All photos courtesy VAAST.

Last year we wrote about the potential for bike frames to be constructed from a lightweight metal known as Super Magnesium commercialized by a company called Allite. Today, a new bike brand called VAAST Bikes is launching with a full line of bikes made from the material.

The first mountain two bike models from VAAST are both hardtails known as M/1. An “XC” version of the M/1 features 29er wheels and 120mm of front suspension travel, while the M/1 “Trail” has 27.5-inch wheels and a 130mm suspension fork.

Both M/1 bike builds appear to be solid, offering a mix of 12-speed Shimano SLX and XT components, a RockShox Judy fork, and a KS Lev Si dropper post. However, the standout feature for both bikes is the Allite Super Magnesium frame.

As a refresher, Allite Super Magnesium is said to be lighter than steel, titanium, and aluminum for bicycle frame building. (Only carbon fiber is lighter.) The material is stronger than titanium, provides better shock absorption than aluminum, and is 100% recyclable.

However, one of the downsides to magnesium is that it’s very susceptible to corrosion, so VAAST says both the inside and outside of the tubing receive a corrosion-proof coating.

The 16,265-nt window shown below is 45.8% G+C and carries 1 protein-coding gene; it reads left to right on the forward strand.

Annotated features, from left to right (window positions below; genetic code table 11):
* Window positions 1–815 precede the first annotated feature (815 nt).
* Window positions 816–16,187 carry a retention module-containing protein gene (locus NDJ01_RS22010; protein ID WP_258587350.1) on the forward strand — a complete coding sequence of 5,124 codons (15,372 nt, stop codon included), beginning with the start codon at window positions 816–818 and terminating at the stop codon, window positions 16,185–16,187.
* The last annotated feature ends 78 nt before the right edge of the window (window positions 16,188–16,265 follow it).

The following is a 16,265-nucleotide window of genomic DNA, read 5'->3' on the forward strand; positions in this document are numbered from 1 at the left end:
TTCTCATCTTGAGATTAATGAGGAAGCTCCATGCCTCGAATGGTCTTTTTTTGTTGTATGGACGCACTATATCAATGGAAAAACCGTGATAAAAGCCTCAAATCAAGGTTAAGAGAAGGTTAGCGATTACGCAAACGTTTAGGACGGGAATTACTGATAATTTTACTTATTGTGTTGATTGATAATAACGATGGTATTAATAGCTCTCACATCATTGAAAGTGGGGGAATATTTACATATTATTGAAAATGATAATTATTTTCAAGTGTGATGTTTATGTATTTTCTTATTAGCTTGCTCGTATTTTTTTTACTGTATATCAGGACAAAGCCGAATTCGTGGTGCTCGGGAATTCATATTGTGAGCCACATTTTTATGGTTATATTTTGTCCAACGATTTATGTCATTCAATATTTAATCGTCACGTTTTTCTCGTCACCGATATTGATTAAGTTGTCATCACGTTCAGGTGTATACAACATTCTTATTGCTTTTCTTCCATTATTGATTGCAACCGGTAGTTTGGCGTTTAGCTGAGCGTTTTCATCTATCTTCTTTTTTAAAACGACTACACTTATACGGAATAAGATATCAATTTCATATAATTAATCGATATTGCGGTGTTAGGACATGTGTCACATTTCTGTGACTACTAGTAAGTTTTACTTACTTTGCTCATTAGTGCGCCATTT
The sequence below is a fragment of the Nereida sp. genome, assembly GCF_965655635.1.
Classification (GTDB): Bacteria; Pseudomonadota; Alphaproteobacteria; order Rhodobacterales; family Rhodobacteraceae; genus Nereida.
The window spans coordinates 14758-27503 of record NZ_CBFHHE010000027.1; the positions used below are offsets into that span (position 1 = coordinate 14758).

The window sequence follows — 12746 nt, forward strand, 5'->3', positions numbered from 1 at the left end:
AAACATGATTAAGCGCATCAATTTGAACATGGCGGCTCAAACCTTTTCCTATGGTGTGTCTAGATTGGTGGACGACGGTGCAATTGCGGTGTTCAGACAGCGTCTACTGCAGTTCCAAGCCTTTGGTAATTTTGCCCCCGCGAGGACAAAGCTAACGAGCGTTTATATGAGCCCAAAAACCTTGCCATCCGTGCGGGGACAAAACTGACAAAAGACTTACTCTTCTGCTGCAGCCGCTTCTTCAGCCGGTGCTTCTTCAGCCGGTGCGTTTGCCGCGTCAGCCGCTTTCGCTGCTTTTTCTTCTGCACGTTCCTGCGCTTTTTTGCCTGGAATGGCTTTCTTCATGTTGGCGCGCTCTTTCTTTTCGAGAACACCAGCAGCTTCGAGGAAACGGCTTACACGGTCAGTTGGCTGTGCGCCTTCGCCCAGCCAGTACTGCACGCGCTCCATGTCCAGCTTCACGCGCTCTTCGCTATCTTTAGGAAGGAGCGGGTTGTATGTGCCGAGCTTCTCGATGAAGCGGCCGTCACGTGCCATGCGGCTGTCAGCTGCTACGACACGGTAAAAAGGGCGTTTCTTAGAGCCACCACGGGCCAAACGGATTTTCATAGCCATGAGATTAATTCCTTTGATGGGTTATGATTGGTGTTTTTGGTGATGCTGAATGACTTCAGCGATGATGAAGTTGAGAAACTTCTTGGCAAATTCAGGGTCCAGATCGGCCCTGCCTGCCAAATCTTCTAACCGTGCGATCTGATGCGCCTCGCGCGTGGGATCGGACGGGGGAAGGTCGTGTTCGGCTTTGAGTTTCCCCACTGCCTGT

Exact geometry specs are not available, but VAAST offers clues saying the geometry is “long and slack” and the design’s “more upright riding position suits the rider who isn’t hell-bent on a podium finish.” Judging by the photos, our guess is the bike isn’t uptight and racy, but it’s also not super slacked for pure descending performance.

The VAAST brand is owned by United Wheels Limited, which owns other bike brands including Niner and Huffy. United Wheels and Allite are owned by the same parent company.

M/1 models are priced at $1,999 for the 29er and $2,199 for the 27.5 trail bike. More information at vaastbikes.com.

# Comments

  • FrankS29

    Kind of cool to see them experimenting with some different materials.

    I have to assume any paint damage would be a very big deal on a frame like this thanks to its highly corrosive nature of the material…

    Curious to hear about the ride quality compared to similar carbon frames.

  • m.krupp

    There seems to be a lot of pros then comes the con. Sounded like almost the perfect metal until the corrosive part came up. It would be nice when the discover a new or better material that it could also be more cost effective.

    • Jeff Barber

      I didn’t mention that Magnesium is also highly flammable, which is part of the reason not just anyone can use the material to weld a frame together (or repair one).

    • FrankS29

      GCN did a pretty good overview of this brand and the material.

      I don’t think the flammability concern is really an issue, unless you like to ride through active lava flows…

      Supposedly this alloy also addresses some of the normal corrosion concerns with magnesium, along with the internal and external treatment. I am concerned about how to handle any damage to that treatment that is guaranteed to happen.

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